Pick-Your-Own Strawberries – My First Canadian Food Memory


07 Jun Pick-Your-Own Strawberries – My First Canadian Food Memory

Ontario strawberries just arrived. Summer's Here!  - TheMessyBaker.com.

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At the Food Bloggers of Canada conference in February 2013, Dana McCauley issued a call to action. In a follow-up post, she wrote, “If you celebrate what you find in front of you on the kitchen counter, you’ll be helping to define Canadian cuisine by teaching the rest of the world about our wonderfully eclectic and regional food scene.” In response, Valerie Lugonja of A Canadian Foodie launched The Canadian Food Experience Project. Today’s post is the first of what will be monthly themed posts from 53 (and counting) bloggers across the country By sharing our personal stories and regional food experiences, we hope to answer the question, “Just what exactly is Canadian Cuisine?”

Read us. Talk to us. Join us. Then eat.


The Strawberries of My Youth

Ignore the calendar and temperature. Summer arrives with strawberries. At least it used to. Long before giant, white-on-the-inside California strawberries made themselves at home in Canadian grocery stores, strawberries were an annual, limited-time event. According to my mother, they always arrived between June 20 and 25th, like clockwork. You had two, maybe three berry-stained weeks to pick, preserve and enjoy. Then they were gone, replaced by the next seasonal fruit.

We rarely ate strawberries from the grocery store. Instead, we drove to the pick-your-own farm. It seemed a world away, but was no more than 15 minutes outside of town. We’d go early in the morning before the sun was too hot. Never an early riser, I hauled myself out of bed almost willingly, knowing there would be berries after breakfast.

Before we left, Mom carefully calculated how many berries she’d need. She applied a complex algorithm involving freezer space, cash on hand, upcoming events and estimated physical stamina. “Thirty-six quarts!” she’d say. Or some other number that sounded impossibly big, yet was never big enough. She’d then head to the basement and count out the required number of baskets from the stack that lived beneath the fuse box. Some of the baskets were older than me. They were used again and again until their bottoms dissolved with berry juice or their handles snapped.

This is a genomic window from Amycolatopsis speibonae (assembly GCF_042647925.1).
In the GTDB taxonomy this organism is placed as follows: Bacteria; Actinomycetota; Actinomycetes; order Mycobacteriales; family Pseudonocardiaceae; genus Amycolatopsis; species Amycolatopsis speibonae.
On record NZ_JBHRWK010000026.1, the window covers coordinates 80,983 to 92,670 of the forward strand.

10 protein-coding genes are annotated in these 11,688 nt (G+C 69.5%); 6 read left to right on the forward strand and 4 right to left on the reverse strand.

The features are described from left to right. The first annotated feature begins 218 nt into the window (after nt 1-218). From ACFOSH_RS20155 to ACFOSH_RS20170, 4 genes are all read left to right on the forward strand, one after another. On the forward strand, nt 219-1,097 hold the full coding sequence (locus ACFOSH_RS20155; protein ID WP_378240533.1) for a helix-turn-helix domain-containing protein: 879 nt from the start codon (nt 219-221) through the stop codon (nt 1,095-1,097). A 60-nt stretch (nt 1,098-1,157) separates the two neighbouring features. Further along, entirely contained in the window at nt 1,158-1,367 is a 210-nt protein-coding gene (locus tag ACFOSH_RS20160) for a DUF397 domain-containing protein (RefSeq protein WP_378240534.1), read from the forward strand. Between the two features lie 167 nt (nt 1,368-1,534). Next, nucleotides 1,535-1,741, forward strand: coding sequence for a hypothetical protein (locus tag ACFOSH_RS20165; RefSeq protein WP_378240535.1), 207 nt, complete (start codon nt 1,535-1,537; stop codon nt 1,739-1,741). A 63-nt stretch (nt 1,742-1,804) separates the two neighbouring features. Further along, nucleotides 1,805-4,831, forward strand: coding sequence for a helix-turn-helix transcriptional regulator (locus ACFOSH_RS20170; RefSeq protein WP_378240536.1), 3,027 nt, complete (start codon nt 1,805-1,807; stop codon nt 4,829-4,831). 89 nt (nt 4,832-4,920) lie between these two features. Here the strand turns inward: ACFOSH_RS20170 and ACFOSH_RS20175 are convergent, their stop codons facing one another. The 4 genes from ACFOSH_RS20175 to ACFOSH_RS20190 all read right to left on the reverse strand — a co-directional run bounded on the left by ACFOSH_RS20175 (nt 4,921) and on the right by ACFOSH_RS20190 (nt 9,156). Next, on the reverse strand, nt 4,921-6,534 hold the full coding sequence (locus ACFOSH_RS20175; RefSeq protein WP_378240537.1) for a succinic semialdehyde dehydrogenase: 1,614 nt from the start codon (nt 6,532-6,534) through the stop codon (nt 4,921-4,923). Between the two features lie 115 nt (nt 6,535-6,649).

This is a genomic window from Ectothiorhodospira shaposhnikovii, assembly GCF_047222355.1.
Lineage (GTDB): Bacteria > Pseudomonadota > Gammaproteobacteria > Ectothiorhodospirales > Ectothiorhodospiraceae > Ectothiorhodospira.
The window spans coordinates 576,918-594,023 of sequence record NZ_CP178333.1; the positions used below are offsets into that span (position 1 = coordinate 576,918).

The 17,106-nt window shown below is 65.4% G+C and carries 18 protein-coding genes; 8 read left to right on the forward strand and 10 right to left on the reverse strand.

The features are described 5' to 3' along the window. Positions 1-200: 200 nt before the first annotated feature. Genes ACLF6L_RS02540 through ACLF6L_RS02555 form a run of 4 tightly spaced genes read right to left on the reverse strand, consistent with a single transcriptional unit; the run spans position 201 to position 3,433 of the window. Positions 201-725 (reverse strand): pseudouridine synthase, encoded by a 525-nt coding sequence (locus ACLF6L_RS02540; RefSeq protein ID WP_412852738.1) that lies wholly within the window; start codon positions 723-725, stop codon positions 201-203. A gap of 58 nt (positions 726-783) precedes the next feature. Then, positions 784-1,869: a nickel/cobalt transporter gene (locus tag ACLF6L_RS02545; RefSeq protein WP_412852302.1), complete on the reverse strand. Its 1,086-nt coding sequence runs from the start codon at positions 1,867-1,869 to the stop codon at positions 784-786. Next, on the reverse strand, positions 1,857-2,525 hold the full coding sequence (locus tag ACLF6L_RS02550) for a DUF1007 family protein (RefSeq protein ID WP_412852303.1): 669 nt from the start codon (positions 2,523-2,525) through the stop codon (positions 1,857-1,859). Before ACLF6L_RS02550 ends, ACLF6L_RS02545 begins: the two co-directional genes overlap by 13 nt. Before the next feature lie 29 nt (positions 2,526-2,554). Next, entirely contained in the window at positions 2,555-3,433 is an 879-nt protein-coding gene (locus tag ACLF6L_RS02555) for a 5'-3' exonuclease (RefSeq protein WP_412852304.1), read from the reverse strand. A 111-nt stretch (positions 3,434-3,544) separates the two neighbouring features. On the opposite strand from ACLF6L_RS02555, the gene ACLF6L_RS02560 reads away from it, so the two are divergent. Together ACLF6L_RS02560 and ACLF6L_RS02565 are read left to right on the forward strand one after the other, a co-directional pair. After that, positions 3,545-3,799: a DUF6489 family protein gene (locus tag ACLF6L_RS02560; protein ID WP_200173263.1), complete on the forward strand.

At the strawberry farm, stained baskets in hand, Mom delivered the “Don’t Eat the Berries” schpeel as the farmer’s helpers escorted us to our rows.

Why not?

Because it’s stealing.

The statute of limitations is long passed. I admit I stole a berry. Okay, just a few. Several. Too many to count.

Ontario Strawberries. Summer is officially here.- TheMessyBaker.com

When our baskets couldn’t hold another berry, we helped Mom load the trunk, sneaking one or two when we thought she wasn’t looking. The car was now so hot, the vinyl seats burned our bare legs. Rocking from side to side until the vinyl no longer hurt, we rolled down the windows and stuck our faces into the wind as Mom drove the long, country roads home. While the wind whipped our hair, the vinyl seats and our legs quietly became one. Once home, I slowly pried my thighs free, stoically accepting the sting as punishment for my theft.

Rubbing the back of my legs, I waddled to the kitchen where Mom had already begun sorting berries. Before dinner she would sort, hull and process hundreds, thousands, maybe millions of berries. The beautiful ones we ate. The small ones she froze. The damaged ones were sliced for shortcake or made into jam. She sorted and hulled and swatted my hands away. I wanted to stop but couldn’t. Not until the dreaded Strawberry Stomach Ache set in.

That’ll teach you.

It didn’t.

Today, I am attempting to grow my own strawberries. I bought an ever-bearing seedling, so I can have berries from June to September. I hope they will be as sweet, and red and flavourful as the berries from my childhood.  In all likelihood I will never know. Squirrels or birds will get to them first in karmic retribution for the strawberry sins of my youth. If they do, no matter. I’ll go picking.

Strawberry Sour Cream Ice Cream  made with fresh Ontario strawberries - TheMessyBaker.com

Strawberry Sour Cream Ice Cream
Recipe type: Dessert
Prep / inactive time: 
Total time: 
Serves: Makes about 1 litre